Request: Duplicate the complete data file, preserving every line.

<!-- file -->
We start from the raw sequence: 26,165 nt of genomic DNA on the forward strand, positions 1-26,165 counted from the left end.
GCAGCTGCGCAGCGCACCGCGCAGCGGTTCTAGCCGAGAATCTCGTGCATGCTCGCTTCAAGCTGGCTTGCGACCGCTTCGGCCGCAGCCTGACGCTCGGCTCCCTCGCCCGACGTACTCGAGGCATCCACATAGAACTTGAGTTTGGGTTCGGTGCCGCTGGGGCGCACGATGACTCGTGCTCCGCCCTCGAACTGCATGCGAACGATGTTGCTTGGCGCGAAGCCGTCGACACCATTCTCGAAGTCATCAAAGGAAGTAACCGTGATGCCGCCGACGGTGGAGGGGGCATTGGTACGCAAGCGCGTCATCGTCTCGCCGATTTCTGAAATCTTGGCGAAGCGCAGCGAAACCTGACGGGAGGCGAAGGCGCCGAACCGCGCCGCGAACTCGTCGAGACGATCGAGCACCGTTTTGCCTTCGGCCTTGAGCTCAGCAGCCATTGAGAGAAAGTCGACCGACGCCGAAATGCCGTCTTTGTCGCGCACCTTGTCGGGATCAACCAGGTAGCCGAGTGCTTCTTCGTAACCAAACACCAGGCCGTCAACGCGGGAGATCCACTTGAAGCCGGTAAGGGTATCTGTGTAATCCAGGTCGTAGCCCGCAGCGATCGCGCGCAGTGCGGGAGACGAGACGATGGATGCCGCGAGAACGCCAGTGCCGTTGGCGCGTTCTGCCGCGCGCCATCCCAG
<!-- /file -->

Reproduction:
We start from the raw sequence: 26,165 nt of genomic DNA on the forward strand, positions 1-26,165 counted from the left end.
GCAGCTGCGCAGCGCACCGCGCAGCGGTTCTAGCCGAGAATCTCGTGCATGCTCGCTTCAAGCTGGCTTGCGACCGCTTCGGCCGCAGCCTGACGCTCGGCTCCCTCGCCCGACGTACTCGAGGCATCCACATAGAACTTGAGTTTGGGTTCGGTGCCGCTGGGGCGCACGATGACTCGTGCTCCGCCCTCGAACTGCATGCGAACGATGTTGCTTGGCGCGAAGCCGTCGACACCATTCTCGAAGTCATCAAAGGAAGTAACCGTGATGCCGCCGACGGTGGAGGGGGCATTGGTACGCAAGCGCGTCATCGTCTCGCCGATTTCTGAAATCTTGGCGAAGCGCAGCGAAACCTGACGGGAGGCGAAGGCGCCGAACCGCGCCGCGAACTCGTCGAGACGATCGAGCACCGTTTTGCCTTCGGCCTTGAGCTCAGCAGCCATTGAGAGAAAGTCGACCGACGCCGAAATGCCGTCTTTGTCGCGCACCTTGTCGGGATCAACCAGGTAGCCGAGTGCTTCTTCGTAACCAAACACCAGGCCGTCAACGCGGGAGATCCACTTGAAGCCGGTAAGGGTATCTGTGTAATCCAGGTCGTAGCCCGCAGCGATCGCGCGCAGTGCGGGAGACGAGACGATGGATGCCGCGAGAACGCCAGTGCCGTTGGCGCGTTCTGCCGCGCGCCATCCCAG